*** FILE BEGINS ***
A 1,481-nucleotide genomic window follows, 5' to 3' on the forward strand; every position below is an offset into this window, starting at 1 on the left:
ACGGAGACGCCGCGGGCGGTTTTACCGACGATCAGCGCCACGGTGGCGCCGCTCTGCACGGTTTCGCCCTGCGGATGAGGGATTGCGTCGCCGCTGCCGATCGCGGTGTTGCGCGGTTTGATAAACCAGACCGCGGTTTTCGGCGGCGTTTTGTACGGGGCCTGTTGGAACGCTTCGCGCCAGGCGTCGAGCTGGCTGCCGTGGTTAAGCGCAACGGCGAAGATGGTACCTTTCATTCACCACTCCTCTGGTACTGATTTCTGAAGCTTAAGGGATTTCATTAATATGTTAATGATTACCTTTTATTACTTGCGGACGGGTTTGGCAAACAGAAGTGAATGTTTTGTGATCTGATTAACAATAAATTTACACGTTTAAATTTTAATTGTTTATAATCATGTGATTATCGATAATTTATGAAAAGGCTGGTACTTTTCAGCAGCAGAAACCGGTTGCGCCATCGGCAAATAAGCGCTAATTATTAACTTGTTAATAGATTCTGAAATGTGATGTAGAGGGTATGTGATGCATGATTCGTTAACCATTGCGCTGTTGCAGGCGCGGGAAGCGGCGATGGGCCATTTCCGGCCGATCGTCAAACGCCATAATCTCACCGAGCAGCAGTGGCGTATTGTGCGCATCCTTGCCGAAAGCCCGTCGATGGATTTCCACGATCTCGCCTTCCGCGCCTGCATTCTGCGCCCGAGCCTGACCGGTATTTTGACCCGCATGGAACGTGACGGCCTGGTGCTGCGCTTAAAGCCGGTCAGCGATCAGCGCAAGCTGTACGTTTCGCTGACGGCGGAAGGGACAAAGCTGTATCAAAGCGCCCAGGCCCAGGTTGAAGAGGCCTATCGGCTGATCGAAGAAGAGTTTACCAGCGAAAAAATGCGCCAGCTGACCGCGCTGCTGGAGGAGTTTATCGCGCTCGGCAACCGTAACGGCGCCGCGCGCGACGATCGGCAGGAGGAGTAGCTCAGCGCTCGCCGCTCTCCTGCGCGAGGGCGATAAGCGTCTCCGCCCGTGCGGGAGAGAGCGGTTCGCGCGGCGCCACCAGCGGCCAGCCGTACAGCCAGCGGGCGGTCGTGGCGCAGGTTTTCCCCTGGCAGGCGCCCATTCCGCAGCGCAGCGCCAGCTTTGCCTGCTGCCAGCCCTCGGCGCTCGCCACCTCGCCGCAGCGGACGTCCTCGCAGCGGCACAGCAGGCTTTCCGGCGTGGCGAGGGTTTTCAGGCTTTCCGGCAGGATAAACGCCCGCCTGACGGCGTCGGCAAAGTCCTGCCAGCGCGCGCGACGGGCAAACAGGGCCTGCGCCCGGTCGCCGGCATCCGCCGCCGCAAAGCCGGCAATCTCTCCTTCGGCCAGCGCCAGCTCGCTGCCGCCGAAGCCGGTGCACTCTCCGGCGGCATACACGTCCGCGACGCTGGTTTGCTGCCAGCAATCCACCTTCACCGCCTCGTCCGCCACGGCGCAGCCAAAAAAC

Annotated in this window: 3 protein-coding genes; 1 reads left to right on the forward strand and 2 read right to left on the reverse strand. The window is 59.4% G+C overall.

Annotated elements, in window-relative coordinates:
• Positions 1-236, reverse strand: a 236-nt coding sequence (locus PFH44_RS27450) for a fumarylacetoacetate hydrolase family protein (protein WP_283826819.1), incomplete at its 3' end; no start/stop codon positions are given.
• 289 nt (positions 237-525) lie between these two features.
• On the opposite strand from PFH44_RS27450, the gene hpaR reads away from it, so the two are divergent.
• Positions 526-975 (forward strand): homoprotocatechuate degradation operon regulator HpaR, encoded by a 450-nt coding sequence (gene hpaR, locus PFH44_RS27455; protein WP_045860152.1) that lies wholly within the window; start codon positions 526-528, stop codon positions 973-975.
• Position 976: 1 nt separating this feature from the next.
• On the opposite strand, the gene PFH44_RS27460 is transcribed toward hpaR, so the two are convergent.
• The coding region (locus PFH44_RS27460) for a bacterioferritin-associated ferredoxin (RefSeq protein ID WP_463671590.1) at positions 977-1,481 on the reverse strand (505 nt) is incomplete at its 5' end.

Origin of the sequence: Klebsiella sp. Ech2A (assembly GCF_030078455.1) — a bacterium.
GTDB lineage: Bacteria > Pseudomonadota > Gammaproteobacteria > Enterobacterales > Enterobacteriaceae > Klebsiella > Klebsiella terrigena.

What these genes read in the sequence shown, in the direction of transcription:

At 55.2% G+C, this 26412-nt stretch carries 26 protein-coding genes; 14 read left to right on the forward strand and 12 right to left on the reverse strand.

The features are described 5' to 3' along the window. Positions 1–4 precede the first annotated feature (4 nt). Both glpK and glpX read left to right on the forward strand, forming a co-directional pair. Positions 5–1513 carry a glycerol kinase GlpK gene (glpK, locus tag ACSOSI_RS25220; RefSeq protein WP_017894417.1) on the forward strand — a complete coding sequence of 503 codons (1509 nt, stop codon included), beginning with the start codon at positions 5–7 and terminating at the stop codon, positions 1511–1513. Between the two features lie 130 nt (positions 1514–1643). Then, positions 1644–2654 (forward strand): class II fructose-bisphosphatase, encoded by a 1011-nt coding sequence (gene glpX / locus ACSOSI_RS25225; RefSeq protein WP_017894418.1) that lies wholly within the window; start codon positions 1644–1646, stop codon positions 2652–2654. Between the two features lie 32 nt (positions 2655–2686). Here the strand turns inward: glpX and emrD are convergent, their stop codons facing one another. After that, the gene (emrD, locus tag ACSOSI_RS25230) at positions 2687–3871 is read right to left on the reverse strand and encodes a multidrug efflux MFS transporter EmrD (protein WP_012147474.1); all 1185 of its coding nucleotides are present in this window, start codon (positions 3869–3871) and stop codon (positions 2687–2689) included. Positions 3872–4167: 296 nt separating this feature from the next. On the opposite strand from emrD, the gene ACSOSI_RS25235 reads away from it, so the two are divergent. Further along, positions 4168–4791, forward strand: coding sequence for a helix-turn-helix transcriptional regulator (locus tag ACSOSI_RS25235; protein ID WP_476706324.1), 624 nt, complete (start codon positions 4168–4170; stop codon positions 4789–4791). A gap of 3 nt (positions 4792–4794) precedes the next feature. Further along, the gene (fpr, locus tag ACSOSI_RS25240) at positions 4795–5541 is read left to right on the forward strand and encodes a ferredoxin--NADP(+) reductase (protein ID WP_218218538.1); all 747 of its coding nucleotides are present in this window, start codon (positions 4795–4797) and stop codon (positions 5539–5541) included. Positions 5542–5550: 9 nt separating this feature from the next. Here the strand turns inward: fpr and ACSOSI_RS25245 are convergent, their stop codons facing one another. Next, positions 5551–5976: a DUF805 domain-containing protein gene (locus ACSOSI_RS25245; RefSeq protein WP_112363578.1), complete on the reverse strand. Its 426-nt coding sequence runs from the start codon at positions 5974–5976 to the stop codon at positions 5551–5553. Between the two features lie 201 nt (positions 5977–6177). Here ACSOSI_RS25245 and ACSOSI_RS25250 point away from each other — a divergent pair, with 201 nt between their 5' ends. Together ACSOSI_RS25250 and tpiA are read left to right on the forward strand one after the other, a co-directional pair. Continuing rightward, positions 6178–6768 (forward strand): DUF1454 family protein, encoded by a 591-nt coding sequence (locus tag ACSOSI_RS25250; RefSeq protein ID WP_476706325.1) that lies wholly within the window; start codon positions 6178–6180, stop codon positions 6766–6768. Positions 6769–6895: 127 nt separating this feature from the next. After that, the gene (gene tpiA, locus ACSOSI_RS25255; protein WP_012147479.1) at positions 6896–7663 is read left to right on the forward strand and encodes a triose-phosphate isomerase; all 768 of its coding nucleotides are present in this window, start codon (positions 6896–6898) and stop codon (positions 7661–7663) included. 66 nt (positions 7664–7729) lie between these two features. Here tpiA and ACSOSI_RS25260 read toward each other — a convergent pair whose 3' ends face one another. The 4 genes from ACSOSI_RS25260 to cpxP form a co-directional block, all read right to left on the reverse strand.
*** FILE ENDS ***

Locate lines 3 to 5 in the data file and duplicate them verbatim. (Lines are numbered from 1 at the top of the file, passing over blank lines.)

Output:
Annotated in this window: 3 protein-coding genes; 1 reads left to right on the forward strand and 2 read right to left on the reverse strand. The window is 59.4% G+C overall.

Annotated elements, in window-relative coordinates:
• Positions 1-236, reverse strand: a 236-nt coding sequence (locus PFH44_RS27450) for a fumarylacetoacetate hydrolase family protein (protein WP_283826819.1), incomplete at its 3' end; no start/stop codon positions are given.